Cultural Appropriation: Katy Perry and Audible Appropriation

Today’s lesson will be about appropriation.|

The appropriation that I will speak on has nothing to do with the simple “taking something of use from someone without permission”. This (mis)appropriation is culturally based: the adoption or use of elements from one culture to another. Typically, this is harmful because it bastardizes the original form for usage purposes. And that usage is normally taken from a smaller culture that tends to be castigated as negative in the first place.

Let us take a look at a clear example of recent existence: Miley Cyrus. Before having a change of heart, Miley was such the dedicated Memphis rap lover. In her younger years, she was a surprisingly/unsurprising fan of Three Six Mafia. Eventually, she would date Mike Will Made It, start making “edgier” music, “twerk” with a bunch of black women in videos/on stage, and cater to the “urban” market. Some would say Miley was turned out; others would feel she was marketing for a buck.

It seems that the latter was correct.

Miley pulled the full 180 on top of the 180 just to go back to her original roots: country/rock/pop/whatever music. In an interview, she noted that rap music “was too much ‘Lamborghini, got my Rolex, got a girl on my cock’—I am so not that”. And no, many people did not take this sentiment lightly. It became quite unnerving for many that she used hip hop culture, became a caricature of it, and then dismissed it for having the same elements she stereotyped it for. If anything, Miley became the perfect example of cultural appropriation 101: adoration, abuse, and then admonishment.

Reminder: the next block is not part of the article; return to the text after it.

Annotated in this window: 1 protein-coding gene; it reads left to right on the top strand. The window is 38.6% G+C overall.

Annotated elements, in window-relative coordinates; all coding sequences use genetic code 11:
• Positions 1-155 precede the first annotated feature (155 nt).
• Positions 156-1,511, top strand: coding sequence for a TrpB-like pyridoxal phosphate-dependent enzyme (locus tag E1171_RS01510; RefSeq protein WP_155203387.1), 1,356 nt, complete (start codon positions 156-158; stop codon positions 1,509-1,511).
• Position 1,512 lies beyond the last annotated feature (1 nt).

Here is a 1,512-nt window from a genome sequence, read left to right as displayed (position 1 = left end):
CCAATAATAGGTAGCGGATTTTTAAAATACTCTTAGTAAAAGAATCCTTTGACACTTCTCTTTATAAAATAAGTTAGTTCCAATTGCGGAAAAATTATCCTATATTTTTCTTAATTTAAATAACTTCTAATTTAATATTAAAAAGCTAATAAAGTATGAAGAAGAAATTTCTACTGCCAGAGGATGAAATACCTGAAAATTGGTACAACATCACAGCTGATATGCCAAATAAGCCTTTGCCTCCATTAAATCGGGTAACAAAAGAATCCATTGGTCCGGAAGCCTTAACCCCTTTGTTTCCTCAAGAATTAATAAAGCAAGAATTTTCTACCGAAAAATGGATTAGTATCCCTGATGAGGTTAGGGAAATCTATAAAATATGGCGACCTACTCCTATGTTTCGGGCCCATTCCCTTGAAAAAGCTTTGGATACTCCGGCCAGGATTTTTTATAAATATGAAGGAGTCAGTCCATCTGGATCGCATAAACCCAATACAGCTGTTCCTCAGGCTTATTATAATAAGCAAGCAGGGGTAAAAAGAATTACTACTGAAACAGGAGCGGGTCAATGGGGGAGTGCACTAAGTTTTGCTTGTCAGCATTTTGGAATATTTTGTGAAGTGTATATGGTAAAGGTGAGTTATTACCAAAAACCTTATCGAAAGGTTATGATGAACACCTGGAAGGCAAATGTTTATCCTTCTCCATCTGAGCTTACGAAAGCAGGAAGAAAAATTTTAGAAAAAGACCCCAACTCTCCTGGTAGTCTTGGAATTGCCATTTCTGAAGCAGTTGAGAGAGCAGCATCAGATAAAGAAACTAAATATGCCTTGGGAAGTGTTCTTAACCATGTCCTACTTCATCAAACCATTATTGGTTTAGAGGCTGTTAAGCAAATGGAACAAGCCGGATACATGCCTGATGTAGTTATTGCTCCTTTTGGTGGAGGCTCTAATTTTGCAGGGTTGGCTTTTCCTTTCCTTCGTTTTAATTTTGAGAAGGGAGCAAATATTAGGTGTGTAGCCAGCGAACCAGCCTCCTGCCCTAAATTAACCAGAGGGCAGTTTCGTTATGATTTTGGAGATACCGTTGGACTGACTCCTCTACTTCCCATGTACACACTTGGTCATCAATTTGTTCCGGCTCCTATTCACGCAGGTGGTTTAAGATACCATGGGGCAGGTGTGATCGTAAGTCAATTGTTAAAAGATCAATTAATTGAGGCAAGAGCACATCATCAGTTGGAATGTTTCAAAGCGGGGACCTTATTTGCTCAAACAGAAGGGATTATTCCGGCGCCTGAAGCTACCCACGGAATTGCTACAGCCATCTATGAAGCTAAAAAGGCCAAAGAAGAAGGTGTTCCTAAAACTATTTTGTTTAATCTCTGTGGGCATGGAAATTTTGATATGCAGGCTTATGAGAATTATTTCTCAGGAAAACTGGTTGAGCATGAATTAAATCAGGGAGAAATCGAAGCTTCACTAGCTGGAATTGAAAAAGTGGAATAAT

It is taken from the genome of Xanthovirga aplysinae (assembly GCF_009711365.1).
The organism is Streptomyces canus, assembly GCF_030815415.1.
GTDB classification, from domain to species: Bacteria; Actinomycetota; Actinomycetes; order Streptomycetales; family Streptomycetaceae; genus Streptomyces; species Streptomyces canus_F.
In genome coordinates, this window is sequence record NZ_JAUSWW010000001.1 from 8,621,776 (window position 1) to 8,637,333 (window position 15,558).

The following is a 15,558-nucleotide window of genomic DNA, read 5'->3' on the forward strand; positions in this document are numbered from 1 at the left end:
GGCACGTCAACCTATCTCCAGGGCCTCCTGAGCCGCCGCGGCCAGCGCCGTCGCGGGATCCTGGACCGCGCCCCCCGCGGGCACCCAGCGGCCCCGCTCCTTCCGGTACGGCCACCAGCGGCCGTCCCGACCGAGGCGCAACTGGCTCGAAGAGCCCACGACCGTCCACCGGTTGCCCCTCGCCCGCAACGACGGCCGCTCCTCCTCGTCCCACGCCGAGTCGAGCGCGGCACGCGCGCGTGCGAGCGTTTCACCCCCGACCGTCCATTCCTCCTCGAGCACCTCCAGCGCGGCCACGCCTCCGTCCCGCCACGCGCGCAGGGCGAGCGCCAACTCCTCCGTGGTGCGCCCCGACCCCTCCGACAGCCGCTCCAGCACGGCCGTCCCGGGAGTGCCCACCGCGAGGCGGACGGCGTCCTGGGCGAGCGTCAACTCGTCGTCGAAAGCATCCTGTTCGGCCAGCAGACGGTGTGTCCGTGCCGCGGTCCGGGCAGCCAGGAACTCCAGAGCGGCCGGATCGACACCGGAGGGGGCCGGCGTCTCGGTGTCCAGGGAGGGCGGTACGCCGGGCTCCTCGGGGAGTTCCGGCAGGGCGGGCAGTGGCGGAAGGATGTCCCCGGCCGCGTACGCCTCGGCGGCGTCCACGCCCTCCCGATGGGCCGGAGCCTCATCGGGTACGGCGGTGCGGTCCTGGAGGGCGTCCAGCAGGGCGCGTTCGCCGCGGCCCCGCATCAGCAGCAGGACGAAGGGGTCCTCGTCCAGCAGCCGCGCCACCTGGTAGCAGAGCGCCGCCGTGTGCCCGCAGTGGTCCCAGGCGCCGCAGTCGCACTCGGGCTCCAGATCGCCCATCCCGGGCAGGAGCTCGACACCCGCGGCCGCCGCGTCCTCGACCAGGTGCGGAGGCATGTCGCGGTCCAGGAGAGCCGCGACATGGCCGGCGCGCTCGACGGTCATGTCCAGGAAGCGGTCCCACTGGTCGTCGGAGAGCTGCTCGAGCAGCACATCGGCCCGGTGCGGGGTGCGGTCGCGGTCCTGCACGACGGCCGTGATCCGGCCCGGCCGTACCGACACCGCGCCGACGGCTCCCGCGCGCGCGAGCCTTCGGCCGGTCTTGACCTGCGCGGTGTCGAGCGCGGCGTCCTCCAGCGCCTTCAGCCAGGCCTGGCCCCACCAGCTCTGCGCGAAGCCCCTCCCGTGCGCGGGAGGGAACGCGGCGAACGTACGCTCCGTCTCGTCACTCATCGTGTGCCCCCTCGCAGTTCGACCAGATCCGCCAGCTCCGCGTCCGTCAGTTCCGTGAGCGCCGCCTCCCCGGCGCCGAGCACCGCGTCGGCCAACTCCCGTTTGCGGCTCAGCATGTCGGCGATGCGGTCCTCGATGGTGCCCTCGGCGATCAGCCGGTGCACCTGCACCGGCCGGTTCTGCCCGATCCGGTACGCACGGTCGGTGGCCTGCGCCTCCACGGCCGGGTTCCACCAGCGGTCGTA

As Miley left, in came Katy Perry.

Katy Perry Should Not Dab Ever Again. Ever.

Katy Perry ended up collecting the baton that Miley Cyrus threw in the air in the most awkward fashion. Performing “Bon Appetit” at the Billboard Music Awards, she looked nothing short of out of place. The faux sense of cool. The weird body movements. The terrible rendition of “the dab” dance movement. It was probably as hard to watch as it was for her to perform.

People, there comes a time where the appropriation has to stop.

Do we really need to relive the issues and consternation that comes from such appropriation? No one wants to see Kay Perry dab as much as we wanted to see Miley twerk. They are not doing any of this from a place of cultural adoration. Rather, it is just a marketing feat to make its rounds to different subgroups. And we are just too smart for ignorant imitations to generate greenbacks.

Also, it is totally disrespectful. Hip Hop, no matter what the mass opinion may be, is a culture. It is not something that should be ignorantly mass produced without care or concern. And that includes rap music. Regardless of the social issues that plague the music, there is still a reality that rap is an art form. And art forms are for preservation not gainful imitation.

Katy Perry Conclusion

Appropriation is to appropriation. It is 2017, and white people have not learned the lessons of either Vanilla Ice or Iggy Azalea. Music is about some sort of authenticity. And by authenticity, I mean actually representing a culture you are truly a participant in. Pandering to a new audience is useless because they are not going to like you anymore for your efforts. You won’t look cooler. That audience isn’t dumb enough to fall for it. So, be like Lonzo Ball in a pair of Nike’s: just don’t do it.